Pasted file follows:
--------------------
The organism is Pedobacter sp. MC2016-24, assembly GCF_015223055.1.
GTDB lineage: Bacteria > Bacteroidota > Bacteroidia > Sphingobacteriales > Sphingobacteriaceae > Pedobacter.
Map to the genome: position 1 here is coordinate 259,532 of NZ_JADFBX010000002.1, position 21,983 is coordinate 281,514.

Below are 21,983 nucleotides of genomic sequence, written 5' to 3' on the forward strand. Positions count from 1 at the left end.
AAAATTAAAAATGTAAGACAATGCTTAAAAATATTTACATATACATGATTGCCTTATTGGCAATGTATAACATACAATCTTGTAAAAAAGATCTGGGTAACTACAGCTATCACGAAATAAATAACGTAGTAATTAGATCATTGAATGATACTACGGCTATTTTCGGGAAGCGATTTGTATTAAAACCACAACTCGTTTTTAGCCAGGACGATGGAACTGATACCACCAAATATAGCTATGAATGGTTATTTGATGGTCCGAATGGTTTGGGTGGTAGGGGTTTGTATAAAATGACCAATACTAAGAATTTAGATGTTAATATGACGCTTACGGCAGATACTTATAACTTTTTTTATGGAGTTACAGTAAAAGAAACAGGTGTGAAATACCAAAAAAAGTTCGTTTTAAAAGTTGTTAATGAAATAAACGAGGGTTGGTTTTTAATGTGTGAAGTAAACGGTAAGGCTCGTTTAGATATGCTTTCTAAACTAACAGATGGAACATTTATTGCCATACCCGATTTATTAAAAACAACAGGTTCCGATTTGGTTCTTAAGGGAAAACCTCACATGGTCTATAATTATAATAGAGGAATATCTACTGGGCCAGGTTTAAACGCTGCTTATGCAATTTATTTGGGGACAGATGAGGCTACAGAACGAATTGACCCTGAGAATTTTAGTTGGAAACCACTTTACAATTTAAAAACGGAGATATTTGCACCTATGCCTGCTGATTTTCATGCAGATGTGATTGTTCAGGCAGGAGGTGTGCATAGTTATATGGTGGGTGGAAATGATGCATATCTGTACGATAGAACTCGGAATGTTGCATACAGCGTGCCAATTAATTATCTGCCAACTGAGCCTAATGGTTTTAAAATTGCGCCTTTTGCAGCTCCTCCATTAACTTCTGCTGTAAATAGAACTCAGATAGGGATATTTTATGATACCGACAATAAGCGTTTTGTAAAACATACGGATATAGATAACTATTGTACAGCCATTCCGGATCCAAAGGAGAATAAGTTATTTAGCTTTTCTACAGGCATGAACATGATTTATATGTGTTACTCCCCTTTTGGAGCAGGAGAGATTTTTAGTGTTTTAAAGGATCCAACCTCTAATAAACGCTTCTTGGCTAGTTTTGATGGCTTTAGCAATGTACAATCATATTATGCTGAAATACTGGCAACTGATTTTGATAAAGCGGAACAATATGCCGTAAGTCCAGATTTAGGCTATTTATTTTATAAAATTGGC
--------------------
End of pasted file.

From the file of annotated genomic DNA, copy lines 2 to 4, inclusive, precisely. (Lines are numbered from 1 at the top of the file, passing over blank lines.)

GTDB lineage: Bacteria > Bacteroidota > Bacteroidia > Sphingobacteriales > Sphingobacteriaceae > Pedobacter.
Map to the genome: position 1 here is coordinate 259,532 of NZ_JADFBX010000002.1, position 21,983 is coordinate 281,514.

Below are 21,983 nucleotides of genomic sequence, written 5' to 3' on the forward strand. Positions count from 1 at the left end.